The cause of liver damage by using black cohosh preparation has been concerned but remains unclear. After a preliminary investigation, the black cohosh medicinal materials sold in the market were adulterated with Asian cohosh (Cimicifuga) without removing the fibrous roots. The safety of Cimicifuga rhizome and fibrous roots is unknown and has not been reported. Therefore, in this paper, the rhizome and fibrous roots of Cimicifuga dahurica
(Turcz.) Maxim (C. dahurica
) were completely separated, extracted with 70% ethanol, and freeze-dried to obtain crude rhizome extract (RC) and fibrous roots extract (FRC). UHPLC-Q-TOF-MS was used to identify 39 compounds in the rhizome and fibrous roots of Cimicifuga, mainly saponins and phenolic acids. In the L-02 cytotoxicity experiment, the IC50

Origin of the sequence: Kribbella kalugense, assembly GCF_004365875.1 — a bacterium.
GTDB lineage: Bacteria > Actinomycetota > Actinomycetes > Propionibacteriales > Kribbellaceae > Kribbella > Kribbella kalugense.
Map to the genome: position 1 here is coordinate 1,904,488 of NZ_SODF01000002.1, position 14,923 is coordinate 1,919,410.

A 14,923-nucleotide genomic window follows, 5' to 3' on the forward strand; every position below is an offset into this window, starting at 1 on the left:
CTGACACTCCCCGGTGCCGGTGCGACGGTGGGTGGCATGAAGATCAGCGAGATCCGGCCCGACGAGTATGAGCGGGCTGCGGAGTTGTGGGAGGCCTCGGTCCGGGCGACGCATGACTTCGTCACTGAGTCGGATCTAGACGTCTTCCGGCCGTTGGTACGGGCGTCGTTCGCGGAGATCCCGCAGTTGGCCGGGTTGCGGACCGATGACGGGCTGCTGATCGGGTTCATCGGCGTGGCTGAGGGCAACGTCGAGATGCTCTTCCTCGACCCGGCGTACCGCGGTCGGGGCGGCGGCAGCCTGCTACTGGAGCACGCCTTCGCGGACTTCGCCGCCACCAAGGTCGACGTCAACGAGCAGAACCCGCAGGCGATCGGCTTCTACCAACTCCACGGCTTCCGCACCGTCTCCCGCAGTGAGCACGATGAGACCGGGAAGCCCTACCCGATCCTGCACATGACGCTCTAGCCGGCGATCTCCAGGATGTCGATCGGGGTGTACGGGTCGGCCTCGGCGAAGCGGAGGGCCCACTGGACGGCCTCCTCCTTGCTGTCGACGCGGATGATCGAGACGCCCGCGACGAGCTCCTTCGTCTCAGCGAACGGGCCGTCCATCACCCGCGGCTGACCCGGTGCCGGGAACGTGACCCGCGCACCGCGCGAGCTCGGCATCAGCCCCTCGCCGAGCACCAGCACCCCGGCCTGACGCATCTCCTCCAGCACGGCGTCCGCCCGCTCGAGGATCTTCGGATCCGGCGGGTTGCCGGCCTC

of fibrous roots (1.26 mg/mL) was slightly lower than that of rhizomes (1.417 mg/mL). In the 90-day sub-chronic toxicity study, the FRC group significantly increased the level of white blood cells, ALP, ALT, AST, BILI and CHOL (p
< 0.05); large area of granular degeneration and balloon degeneration occurred in liver tissue; and the expression of p-NF-kB in the nucleus increased in a dose-dependent manner. Overall, Fibrous roots of Cimicifuga are at risk of hepatotoxicity and should be strictly controlled and removed during the processing.
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